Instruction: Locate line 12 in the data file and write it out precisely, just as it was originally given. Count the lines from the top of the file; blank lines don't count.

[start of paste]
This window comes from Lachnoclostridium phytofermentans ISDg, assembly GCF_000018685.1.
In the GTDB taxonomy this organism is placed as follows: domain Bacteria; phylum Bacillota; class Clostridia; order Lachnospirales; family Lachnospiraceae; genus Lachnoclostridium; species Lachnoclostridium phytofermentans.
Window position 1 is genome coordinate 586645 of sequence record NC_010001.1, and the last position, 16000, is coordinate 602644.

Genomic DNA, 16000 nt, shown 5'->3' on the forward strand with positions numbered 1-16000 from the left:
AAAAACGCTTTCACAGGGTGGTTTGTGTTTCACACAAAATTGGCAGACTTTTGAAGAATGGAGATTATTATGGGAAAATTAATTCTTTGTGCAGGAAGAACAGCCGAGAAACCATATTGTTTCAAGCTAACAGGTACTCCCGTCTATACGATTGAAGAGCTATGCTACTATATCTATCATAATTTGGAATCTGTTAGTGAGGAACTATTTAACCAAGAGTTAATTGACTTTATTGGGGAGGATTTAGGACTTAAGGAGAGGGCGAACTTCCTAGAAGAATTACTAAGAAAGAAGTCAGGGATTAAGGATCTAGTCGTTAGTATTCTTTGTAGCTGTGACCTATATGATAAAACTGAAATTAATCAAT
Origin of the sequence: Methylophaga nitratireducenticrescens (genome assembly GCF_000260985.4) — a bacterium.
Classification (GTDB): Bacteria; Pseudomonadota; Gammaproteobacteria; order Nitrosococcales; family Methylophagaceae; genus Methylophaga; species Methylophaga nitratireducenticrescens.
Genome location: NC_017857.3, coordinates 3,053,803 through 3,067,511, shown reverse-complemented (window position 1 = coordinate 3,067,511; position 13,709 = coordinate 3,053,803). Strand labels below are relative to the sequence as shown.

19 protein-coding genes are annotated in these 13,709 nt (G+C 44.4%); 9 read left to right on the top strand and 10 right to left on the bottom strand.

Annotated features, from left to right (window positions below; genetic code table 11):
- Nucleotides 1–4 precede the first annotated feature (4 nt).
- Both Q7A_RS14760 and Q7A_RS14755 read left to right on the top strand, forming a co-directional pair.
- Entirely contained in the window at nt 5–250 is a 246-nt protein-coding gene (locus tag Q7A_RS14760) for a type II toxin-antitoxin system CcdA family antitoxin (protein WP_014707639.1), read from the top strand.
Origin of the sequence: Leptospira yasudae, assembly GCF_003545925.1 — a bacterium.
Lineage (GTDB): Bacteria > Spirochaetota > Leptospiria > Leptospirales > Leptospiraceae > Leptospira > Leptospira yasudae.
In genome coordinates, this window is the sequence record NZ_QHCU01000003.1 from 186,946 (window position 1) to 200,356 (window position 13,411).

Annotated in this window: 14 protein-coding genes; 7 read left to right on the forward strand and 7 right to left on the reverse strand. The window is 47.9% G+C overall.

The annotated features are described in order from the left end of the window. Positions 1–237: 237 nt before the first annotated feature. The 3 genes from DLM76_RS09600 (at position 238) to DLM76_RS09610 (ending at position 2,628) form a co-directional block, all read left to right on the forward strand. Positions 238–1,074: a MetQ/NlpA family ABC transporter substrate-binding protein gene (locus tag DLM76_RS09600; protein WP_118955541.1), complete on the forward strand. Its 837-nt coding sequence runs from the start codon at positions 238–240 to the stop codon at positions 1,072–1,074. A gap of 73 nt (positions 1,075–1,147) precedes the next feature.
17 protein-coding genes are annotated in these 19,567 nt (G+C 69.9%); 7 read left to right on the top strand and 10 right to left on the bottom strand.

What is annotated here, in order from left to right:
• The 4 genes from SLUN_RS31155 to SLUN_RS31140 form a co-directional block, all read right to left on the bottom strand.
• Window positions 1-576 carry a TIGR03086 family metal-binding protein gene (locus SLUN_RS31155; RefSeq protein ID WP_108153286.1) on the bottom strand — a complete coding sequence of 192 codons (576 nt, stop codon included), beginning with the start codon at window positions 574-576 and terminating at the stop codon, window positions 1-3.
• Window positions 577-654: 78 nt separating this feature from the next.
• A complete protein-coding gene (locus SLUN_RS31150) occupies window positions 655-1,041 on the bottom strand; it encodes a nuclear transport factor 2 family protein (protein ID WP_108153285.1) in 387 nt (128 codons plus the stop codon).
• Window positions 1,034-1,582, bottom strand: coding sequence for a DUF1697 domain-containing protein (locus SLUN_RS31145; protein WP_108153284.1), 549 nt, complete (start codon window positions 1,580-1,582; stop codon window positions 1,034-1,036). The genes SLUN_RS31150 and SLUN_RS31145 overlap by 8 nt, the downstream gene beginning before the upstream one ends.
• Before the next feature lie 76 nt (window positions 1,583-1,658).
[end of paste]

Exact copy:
- Both Q7A_RS14760 and Q7A_RS14755 read left to right on the top strand, forming a co-directional pair.